Did you know cars and trucks can help kids develop categorizing skills? This is an important brain strategy for coping with lots of information.
Have you ever felt brain overload, especially at the end of the day or when trying to learn something new? Just think of all that’s new for a child to learn. No wonder kids get cranky. To deal with vast amounts of information the brain sorts it and categorizes it. Categorizing shrinks information into more brain-friendly chunks.
Making groups is one of the early strategies kids develop. We’ve seen kids sort their toys into things they think go together, or families. You can also facilitate it by asking questions or making comments. For instance, when your child is playing with cars and trucks you may notice, “I see 2 cars that are red. Are there any other red cars? All these cars are kind of the same because they are red.” Your child may help you find other red vehicles or make a group of another color.
Some groups or categories may seem mixed up to us, but kids have their own ideas. A bunch of cars may be mixed up with trains because they are all the bumpy ones. It’s not always obvious but kids are usually happy to explain. When they are making groups, we can ask if another toy belongs to that family. As kids play, we can occasionally interact and extend their play.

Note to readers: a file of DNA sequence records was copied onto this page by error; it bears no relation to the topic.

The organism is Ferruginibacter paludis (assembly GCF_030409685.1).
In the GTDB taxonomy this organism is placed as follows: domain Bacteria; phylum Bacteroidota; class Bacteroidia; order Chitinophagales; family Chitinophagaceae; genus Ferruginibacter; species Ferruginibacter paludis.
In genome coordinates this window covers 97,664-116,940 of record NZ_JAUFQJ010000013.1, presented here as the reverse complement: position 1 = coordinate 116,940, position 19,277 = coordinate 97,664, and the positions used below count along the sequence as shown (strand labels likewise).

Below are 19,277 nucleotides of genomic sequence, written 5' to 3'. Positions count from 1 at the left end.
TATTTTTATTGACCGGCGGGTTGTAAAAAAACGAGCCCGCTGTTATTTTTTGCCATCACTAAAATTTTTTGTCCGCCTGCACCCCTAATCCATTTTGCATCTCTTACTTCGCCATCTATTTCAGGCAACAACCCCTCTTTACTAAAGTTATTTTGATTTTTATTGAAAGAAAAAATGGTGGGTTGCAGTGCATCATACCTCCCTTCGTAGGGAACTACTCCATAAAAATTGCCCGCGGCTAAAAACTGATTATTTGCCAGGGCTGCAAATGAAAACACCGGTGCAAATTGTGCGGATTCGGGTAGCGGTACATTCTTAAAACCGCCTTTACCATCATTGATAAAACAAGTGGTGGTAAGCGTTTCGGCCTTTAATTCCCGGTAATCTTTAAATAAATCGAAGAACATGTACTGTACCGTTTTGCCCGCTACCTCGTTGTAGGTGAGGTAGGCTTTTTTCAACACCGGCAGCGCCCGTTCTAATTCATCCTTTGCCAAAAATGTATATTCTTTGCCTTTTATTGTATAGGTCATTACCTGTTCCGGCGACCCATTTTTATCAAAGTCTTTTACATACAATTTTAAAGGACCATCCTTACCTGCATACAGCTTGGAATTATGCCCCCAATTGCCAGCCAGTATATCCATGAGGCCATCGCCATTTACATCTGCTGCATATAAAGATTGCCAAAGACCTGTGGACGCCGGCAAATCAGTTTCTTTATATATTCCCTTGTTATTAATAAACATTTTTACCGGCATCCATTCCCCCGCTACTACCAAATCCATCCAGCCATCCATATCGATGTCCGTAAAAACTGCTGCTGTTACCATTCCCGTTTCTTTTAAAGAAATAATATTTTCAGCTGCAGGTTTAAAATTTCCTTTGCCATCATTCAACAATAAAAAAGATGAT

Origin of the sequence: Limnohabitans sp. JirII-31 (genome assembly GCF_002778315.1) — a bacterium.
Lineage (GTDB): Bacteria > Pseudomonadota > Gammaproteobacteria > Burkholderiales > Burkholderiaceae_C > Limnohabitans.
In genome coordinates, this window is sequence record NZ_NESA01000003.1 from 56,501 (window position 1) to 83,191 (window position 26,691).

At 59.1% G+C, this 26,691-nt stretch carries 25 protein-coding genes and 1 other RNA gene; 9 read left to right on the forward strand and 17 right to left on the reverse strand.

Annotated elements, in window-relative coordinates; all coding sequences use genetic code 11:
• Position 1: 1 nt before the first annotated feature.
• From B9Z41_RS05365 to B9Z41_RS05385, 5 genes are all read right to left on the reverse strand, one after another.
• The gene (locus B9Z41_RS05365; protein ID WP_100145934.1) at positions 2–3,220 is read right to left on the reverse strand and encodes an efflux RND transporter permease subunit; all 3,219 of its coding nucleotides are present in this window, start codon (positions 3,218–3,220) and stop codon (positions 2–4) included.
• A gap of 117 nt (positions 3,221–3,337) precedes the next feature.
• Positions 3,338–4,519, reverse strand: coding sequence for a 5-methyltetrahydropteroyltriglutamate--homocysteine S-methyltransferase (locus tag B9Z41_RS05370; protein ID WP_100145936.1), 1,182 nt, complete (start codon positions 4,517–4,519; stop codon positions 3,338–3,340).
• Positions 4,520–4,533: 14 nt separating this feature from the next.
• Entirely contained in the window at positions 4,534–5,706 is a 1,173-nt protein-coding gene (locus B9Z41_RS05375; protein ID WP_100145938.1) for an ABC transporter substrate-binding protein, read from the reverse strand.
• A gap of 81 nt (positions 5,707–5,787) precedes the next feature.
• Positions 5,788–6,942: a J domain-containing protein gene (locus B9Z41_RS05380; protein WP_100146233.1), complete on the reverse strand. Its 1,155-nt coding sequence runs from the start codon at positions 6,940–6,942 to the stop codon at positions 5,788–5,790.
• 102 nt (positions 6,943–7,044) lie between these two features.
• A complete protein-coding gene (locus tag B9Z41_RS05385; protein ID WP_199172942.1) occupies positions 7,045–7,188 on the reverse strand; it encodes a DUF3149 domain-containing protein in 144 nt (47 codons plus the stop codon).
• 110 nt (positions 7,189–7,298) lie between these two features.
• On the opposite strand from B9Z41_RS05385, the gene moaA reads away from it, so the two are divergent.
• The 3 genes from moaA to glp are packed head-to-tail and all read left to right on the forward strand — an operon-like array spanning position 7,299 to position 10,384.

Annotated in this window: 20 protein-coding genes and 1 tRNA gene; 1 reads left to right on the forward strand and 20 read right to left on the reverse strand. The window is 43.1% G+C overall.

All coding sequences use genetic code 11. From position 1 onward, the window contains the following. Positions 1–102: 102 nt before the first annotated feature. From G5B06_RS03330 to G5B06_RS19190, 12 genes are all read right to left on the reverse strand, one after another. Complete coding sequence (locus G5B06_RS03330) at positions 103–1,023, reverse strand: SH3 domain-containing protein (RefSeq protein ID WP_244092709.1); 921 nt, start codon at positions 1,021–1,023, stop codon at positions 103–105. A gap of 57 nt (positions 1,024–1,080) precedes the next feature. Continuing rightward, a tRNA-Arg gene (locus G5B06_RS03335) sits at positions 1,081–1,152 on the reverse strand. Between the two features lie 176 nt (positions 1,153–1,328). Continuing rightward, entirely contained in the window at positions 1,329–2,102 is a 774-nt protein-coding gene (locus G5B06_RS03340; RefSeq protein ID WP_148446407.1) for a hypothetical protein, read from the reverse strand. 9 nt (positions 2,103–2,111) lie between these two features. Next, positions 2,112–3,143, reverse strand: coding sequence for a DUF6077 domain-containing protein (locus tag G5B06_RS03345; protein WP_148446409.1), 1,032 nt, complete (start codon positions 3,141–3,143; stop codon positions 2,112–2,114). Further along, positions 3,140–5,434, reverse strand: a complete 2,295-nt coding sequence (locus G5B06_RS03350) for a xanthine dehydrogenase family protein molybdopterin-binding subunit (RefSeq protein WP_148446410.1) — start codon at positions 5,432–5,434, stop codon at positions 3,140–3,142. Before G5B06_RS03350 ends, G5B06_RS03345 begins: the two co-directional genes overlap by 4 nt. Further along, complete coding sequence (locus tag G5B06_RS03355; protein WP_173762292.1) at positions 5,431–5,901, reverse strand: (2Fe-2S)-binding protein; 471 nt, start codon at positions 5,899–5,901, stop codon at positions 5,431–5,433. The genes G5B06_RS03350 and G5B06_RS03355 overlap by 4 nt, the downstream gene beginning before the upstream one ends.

The following quote is from the website Autism Journeys that when teaching kids to categorize, “you are not just teaching a single skill but a system for learning, problem solving and organizing. You are also teaching the foundation for processing, remembering and integrating new information.”
Cars and trucks and other transportation toys are more than toys. They are vehicles for helping kids play and learn categorizing skills.